It’s Research Wednesday! Where I share the latest, or most fascinating, in the science of friendship.
“When people have power, they act the part. Powerful people smile less, interrupt others, and speak in a louder voice. When people do not respect the basic rules of social behavior, they lead others to believe that they have power, according to a study in the current Social Psychological and Personality Science.” (“Breaking Rules Makes You Seem Powerful,” Science Daily, 5/20/2011)
I shouldn’t be surprised that powerful people don’t adhere to accepted norms of polite behavior. It’s been proven time and time again that powerful men don’t play by the standard marriage rules, so why would they adhere to any other relationship principles?
Given that powerful types tend to behave rudely—interrupting others, excessively frowning—people who want to be perceived as powerful (regardless of their actual status) need only to emulate this crappy conduct. Any Joe Schmo off the street (side note: I just googled the correct spelling of “Schmo” only to get lost in 15 minutes of YouTube video of The Joe Schmo Show. Anyone else remember that FX goodie? The fake reality series, a la The Truman Show? Kristen Wiig starred! But anyway…) can act like a douchebag and suddenly get mistaken for a guy who “gets to make decisions.”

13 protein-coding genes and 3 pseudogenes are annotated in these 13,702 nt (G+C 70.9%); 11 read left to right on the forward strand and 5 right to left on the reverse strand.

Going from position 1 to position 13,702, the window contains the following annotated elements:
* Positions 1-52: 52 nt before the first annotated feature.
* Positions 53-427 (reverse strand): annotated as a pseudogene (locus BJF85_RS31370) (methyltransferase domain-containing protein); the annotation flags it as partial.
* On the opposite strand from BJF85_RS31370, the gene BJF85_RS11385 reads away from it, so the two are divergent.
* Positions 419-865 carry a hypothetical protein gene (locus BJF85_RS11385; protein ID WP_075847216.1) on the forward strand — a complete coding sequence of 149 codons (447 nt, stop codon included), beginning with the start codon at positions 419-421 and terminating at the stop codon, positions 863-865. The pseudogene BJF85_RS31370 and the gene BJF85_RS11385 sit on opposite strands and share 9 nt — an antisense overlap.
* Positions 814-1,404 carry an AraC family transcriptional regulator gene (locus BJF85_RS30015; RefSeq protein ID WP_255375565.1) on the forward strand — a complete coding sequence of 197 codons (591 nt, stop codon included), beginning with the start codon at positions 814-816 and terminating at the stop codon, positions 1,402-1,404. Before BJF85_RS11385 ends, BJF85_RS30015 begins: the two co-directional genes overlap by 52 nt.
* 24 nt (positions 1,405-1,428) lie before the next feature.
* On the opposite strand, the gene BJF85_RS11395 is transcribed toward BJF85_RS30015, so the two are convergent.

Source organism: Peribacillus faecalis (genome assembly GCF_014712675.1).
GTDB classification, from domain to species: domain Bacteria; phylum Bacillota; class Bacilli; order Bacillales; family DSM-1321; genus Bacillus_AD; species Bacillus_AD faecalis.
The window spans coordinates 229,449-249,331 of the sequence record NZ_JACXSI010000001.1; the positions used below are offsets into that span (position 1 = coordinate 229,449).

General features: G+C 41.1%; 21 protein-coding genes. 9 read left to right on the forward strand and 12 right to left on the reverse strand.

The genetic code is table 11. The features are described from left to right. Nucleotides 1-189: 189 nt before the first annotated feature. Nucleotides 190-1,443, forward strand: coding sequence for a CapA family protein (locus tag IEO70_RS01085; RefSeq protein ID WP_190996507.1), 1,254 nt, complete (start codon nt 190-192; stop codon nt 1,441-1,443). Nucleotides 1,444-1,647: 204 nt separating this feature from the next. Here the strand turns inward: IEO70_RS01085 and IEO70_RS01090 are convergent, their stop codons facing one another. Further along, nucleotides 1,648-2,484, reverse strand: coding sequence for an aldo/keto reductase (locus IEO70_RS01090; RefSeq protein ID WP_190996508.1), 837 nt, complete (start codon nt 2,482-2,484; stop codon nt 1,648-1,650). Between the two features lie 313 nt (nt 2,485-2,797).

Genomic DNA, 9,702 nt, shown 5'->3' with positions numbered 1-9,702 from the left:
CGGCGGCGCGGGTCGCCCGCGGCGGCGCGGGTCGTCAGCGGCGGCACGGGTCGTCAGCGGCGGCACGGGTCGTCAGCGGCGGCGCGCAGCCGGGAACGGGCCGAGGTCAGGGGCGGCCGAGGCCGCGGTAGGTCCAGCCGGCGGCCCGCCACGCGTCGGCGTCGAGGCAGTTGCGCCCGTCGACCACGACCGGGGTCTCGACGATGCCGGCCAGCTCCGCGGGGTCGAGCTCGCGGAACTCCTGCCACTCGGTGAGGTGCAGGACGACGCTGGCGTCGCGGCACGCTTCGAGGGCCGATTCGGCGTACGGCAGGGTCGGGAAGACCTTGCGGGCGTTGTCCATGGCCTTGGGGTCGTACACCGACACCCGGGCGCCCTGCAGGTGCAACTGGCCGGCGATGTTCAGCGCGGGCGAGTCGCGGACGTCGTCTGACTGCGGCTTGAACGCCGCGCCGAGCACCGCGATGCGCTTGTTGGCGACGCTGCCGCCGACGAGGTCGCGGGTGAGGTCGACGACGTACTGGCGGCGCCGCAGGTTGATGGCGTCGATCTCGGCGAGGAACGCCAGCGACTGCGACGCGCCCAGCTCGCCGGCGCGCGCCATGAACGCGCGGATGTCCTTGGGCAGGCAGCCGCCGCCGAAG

Of course, this kind of behavior is a pretty quick route to nofriendsville. Which I guess is why it’s so lonely at the top. But are the two mutually exclusive? Do you have to be a grumpy interrupter to be powerful? I’ve always been a believer in the whole “be nice to people, you never know who you are talking to” mindset. But then again, my powerful ranking is at approximately zero, so what do I know?
It’s sort of fascinating that when one meets someone new, she has to immediately make a choice: be perceived as a pleasant human being, or be perceived as powerful. Smile, listen, engage, make friends or frown, interrupt, talk down, establish rank.
This study gives me entirely new insight to this guy I encountered at a bar a few months ago. I was meeting a potential BFF for dinner. I thought it was a one-on-one girl date, but when I arrived it became clear she had a more friendly group gathering in mind. (This is a whole other friend-dating dilemma: When you think it’s a friend-date and she thinks it’s the-more-the-merrier. A topic for another time.) One of the diners was the coworker of my friend’s friend. My girl-date had never met him. You’d think under such a circumstance he would be polite. Instead he called me stupid within the first five minutes of meeting, and called my friend a JAP, having met her for all of, maybe, 15 minutes. (You’ll be glad to know she tore him a new one… Said friend is much more confrontational than I.) I’ve never understood why anyone would behave like that on first meeting—now I think maybe he had decided to go the powerful route? Is that a manly thing? Or maybe I am giving him an undeserved benefit of the doubt?
Do you think plenty of people would choose power over friends? Or, more specifically, perceived power of perceived friendliness? Think it’s totally gender based?